October 2, 2013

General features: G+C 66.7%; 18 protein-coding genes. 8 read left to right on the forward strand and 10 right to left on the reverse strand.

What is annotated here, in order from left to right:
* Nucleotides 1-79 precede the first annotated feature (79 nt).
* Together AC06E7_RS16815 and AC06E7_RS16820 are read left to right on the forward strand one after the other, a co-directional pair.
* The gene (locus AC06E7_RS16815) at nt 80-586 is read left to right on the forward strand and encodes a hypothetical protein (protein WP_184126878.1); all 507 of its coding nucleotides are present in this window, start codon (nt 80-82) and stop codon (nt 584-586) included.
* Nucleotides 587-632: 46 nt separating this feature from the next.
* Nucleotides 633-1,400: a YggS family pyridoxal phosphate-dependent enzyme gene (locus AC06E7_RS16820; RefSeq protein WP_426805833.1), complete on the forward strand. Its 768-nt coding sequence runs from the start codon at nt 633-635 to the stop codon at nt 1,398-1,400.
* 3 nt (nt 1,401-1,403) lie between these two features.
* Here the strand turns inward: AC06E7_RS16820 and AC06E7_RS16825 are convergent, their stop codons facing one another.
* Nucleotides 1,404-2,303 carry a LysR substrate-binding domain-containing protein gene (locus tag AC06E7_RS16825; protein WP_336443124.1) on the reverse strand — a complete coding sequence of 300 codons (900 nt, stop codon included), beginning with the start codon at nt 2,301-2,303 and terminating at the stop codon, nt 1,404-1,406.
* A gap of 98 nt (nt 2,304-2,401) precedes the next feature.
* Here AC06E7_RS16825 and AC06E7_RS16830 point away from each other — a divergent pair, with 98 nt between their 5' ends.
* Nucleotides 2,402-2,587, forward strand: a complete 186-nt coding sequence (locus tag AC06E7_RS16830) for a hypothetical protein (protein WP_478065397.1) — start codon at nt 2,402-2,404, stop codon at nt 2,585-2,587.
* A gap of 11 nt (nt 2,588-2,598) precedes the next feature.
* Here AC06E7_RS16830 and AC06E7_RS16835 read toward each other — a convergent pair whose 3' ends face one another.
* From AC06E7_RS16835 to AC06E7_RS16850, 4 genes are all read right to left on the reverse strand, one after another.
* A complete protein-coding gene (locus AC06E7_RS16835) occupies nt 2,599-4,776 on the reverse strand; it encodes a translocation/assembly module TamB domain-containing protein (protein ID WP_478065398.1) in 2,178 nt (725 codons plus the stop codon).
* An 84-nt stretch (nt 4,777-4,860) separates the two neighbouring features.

What an amazing impression the gargoyles of Notre Dame in Dijon make, leering down at you with grotesque stone faces. Added to the facade of this medieval church in the 19th century, the gargoyles serve no other function than to grimace and gape, for each of the fifty one chimeras are ‘false’, meaning they don’t dispel water from the roof or facade the way traditional gargoyles do. These fabulously gruesome protuberances jut out into the air; griffins, angels, strange winged human/animal combinations, harking back to the legend of ‘Gargouille’, a dragon with bat-like wings that St. Romanus subdued with a crucifix, mounting the dead creature’s severed neck and head on his church to ward off evil spirits. At night, the rumor goes, they detach themselves from the masonry, to wreak a little havoc in the human realms.
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